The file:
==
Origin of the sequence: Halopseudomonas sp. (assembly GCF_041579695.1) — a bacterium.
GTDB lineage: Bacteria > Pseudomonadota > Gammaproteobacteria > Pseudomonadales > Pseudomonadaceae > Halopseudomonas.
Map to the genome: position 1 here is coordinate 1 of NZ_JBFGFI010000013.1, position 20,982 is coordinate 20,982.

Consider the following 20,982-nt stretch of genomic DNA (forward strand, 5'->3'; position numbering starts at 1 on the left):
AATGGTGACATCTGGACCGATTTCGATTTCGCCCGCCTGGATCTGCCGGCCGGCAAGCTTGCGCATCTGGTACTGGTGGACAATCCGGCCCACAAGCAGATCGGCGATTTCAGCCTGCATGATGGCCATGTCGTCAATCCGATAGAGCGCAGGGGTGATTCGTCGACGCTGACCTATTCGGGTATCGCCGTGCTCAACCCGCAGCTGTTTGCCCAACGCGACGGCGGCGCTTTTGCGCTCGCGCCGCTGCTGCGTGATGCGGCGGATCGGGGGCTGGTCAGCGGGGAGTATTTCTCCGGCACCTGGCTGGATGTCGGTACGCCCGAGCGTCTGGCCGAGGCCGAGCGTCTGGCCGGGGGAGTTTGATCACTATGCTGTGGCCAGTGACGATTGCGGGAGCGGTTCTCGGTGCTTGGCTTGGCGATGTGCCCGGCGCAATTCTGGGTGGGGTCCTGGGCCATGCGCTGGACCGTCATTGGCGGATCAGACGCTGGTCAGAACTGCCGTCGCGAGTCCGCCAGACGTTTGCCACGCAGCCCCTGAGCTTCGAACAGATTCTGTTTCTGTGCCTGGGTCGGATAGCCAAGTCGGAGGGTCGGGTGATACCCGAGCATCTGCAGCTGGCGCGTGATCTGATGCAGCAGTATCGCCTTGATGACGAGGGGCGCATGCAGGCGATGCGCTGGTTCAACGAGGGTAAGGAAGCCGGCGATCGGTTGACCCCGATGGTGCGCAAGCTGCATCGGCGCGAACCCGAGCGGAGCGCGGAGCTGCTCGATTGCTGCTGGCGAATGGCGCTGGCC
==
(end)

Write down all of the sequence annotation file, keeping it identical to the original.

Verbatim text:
Origin of the sequence: Halopseudomonas sp. (assembly GCF_041579695.1) — a bacterium.
GTDB lineage: Bacteria > Pseudomonadota > Gammaproteobacteria > Pseudomonadales > Pseudomonadaceae > Halopseudomonas.
Map to the genome: position 1 here is coordinate 1 of NZ_JBFGFI010000013.1, position 20,982 is coordinate 20,982.

Consider the following 20,982-nt stretch of genomic DNA (forward strand, 5'->3'; position numbering starts at 1 on the left):
AATGGTGACATCTGGACCGATTTCGATTTCGCCCGCCTGGATCTGCCGGCCGGCAAGCTTGCGCATCTGGTACTGGTGGACAATCCGGCCCACAAGCAGATCGGCGATTTCAGCCTGCATGATGGCCATGTCGTCAATCCGATAGAGCGCAGGGGTGATTCGTCGACGCTGACCTATTCGGGTATCGCCGTGCTCAACCCGCAGCTGTTTGCCCAACGCGACGGCGGCGCTTTTGCGCTCGCGCCGCTGCTGCGTGATGCGGCGGATCGGGGGCTGGTCAGCGGGGAGTATTTCTCCGGCACCTGGCTGGATGTCGGTACGCCCGAGCGTCTGGCCGAGGCCGAGCGTCTGGCCGGGGGAGTTTGATCACTATGCTGTGGCCAGTGACGATTGCGGGAGCGGTTCTCGGTGCTTGGCTTGGCGATGTGCCCGGCGCAATTCTGGGTGGGGTCCTGGGCCATGCGCTGGACCGTCATTGGCGGATCAGACGCTGGTCAGAACTGCCGTCGCGAGTCCGCCAGACGTTTGCCACGCAGCCCCTGAGCTTCGAACAGATTCTGTTTCTGTGCCTGGGTCGGATAGCCAAGTCGGAGGGTCGGGTGATACCCGAGCATCTGCAGCTGGCGCGTGATCTGATGCAGCAGTATCGCCTTGATGACGAGGGGCGCATGCAGGCGATGCGCTGGTTCAACGAGGGTAAGGAAGCCGGCGATCGGTTGACCCCGATGGTGCGCAAGCTGCATCGGCGCGAACCCGAGCGGAGCGCGGAGCTGCTCGATTGCTGCTGGCGAATGGCGCTGGCC